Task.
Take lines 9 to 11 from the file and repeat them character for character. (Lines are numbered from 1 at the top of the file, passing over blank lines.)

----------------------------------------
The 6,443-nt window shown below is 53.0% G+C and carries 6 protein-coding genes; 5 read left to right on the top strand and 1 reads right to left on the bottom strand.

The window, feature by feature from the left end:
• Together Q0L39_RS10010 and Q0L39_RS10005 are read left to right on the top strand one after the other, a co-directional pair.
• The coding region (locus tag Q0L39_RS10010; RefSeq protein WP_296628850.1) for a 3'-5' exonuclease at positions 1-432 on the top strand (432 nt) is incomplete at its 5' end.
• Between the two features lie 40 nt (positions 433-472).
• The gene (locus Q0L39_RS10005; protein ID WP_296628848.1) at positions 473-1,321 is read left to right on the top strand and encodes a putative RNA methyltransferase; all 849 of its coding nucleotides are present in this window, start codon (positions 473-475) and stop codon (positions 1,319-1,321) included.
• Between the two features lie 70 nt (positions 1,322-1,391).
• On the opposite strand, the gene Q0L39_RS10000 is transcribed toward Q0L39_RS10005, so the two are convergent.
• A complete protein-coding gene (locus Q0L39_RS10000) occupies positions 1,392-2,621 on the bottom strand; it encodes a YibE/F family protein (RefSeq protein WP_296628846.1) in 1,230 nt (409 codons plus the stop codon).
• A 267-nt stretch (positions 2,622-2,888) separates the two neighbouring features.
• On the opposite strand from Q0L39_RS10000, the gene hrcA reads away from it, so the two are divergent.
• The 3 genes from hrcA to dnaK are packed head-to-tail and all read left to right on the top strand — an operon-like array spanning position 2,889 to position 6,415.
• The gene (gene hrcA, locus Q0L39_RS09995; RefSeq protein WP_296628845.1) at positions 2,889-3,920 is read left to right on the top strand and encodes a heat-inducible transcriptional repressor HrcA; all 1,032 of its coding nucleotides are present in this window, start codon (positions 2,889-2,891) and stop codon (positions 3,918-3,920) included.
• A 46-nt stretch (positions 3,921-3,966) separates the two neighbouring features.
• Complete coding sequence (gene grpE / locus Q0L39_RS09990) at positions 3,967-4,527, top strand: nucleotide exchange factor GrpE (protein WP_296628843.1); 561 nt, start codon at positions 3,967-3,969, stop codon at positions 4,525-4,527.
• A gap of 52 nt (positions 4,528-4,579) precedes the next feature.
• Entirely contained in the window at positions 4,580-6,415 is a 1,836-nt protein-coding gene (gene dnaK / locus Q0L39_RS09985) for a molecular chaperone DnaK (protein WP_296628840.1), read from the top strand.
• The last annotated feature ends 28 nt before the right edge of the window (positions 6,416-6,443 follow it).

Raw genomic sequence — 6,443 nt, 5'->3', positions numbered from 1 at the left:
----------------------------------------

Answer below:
• A complete protein-coding gene (locus Q0L39_RS10000) occupies positions 1,392-2,621 on the bottom strand; it encodes a YibE/F family protein (RefSeq protein WP_296628846.1) in 1,230 nt (409 codons plus the stop codon).
• A 267-nt stretch (positions 2,622-2,888) separates the two neighbouring features.
• On the opposite strand from Q0L39_RS10000, the gene hrcA reads away from it, so the two are divergent.